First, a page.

Book Info: The Story of Samson

Publisher: Charlesbridge Publishing, June 2008

Age group: 7-10

Jacket illustration: Alex Farquharson.

Genre: Historical Ficction

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Samson
Discussions and Activities:

The Story of Samson

The Social Studies Connection

The Samson touched Grandpa and Sam’s life in a deeply personal way, and while the boat is inanimate, it serves as a symbol of the human experience. Every day, we have a chance to affect someone in our lives. We can do this in a positive way with a smile, or negatively by criticizing others. THE STORY OF THE SAMSON presents the opportunity to talk to students about the way their lives move from person to person, leaving an impression behind and sometimes, changing lives.

Hands-On Activity: Begin with a discussion of people who have affected the world in great ways. Examples are: Mother Theresa, Ghandi, and Nelson Mandela. Have students create a chart, listing people whose lives they connect with daily. Have them reflect on the way they have affected that person, both positively and negatively. Encourage them to think of ways in which they could alter the effect they have on others so that the influence they have on them could change that person’s day or life.

The History Connection

The Samson was a part of an amazing number of historical events. It explored with Admiral Byrd, rescued two of Shackelton’s crewmembers, and was an exhibit at the 1933 Chicago World’s Fair. But history is not something that had to have happened decades or centuries ago. It is not something that happens only to people long dead and forgotten, but is a tangible part of the fabric of all of our lives. Many of us don’t realize that history is, simply put, yesterday, and that, like the Samson, we are all a part of it!

Hands-On Activity: Have students list several events they have already lived through. Encourage them to not only think nationally, but globally and locally. Discuss how these events have changed the world, their country or even the small town in which the students live.

The Science Connection

Technology is constantly evolving and changing, especially in the area of exploration. The computer on the first spaceship had the equivalent capacity of calculators today! Imagine going off to space with just your calculator! When Sam’s grandfather made his first voyage with the Samson, the instrumentation he would have used to navigate would have differed greatly from what seafaring explorer’s have at their fingertips now.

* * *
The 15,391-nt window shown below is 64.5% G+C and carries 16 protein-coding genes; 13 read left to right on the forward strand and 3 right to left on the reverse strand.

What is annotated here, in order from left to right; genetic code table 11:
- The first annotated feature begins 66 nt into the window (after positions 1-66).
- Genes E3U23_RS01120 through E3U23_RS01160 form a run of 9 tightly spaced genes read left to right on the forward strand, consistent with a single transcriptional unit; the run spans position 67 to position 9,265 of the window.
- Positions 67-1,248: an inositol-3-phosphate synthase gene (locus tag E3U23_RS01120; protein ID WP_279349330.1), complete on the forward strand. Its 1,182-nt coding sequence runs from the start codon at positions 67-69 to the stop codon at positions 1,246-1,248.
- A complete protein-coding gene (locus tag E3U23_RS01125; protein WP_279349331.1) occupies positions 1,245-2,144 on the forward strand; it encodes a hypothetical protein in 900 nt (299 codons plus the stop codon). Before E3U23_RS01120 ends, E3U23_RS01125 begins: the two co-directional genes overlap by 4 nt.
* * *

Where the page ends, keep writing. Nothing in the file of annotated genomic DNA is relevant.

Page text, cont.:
Hands-On Activity: Compare the scientific instruments of yesterday to today’s newer technology. Using the list below, have students research what today’s explorers use instead of these older navigational tools or how these same ones have improved over time.

Sextant
Celestial Navigation
Compass
Plumb Lines
Chronometer
Astrolabe
Quadrant
Sandglass
Dead Reckoning

 

The Art Connection

Man has always had a yearning to discover the “undiscovered.” But with the advent of the Internet and jet travel, our world has grown smaller, and the possibility to be a “true” explorer has diminished. Yet there are a few places still left relatively untouched by mankind: the very depths of our oceans and outer space.

Hands-On Activity: Have students draw what these uncharted areas might look like. What strange creatures might they encounter? What dangers might be lurking around the corner? What tools would they take with them to ensure their safety as they went on these dangerous undertakings? Can they imagine a world few people have ever witnessed? How do they envision it?

The Language Connection

True explorers cannot anticipate what they might discover or what they might actually need on their journeys. Unexpected dangers, unseen hazards, unforeseen circumstances can all alter the good intentions the explorer had at the beginning of the expedition. Imagination is as much a part of an explorer’s world as it is of a writer’s world!

Hands-On Activity: Give the students the following first line. “He stepped off into that unknown world and knew that he would never be the same.” Now it is the students’ turn. Using this line and the best of their imaginations, have each student write a short story about this explorer. They can place the story either in the past or the present or future. They are limited only as far as their imaginations wish to explore!